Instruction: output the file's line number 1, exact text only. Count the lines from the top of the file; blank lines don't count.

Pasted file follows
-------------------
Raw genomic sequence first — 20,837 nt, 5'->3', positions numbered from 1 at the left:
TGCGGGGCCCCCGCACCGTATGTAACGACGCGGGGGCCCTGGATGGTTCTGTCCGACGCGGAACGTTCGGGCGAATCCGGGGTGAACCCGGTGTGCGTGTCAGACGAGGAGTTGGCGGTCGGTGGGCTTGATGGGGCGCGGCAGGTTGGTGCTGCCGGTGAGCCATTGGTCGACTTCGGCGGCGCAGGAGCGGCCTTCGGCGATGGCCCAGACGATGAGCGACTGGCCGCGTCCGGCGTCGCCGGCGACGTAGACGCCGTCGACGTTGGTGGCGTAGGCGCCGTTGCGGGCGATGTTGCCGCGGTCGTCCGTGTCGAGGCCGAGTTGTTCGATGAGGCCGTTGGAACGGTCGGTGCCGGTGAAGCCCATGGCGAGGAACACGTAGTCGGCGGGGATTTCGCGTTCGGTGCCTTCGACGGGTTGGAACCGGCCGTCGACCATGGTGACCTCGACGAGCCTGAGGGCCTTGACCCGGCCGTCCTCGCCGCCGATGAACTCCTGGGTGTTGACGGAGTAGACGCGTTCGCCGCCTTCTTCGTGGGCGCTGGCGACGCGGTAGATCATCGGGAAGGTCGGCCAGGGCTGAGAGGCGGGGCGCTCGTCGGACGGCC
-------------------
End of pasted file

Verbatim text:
Raw genomic sequence first — 20,837 nt, 5'->3', positions numbered from 1 at the left: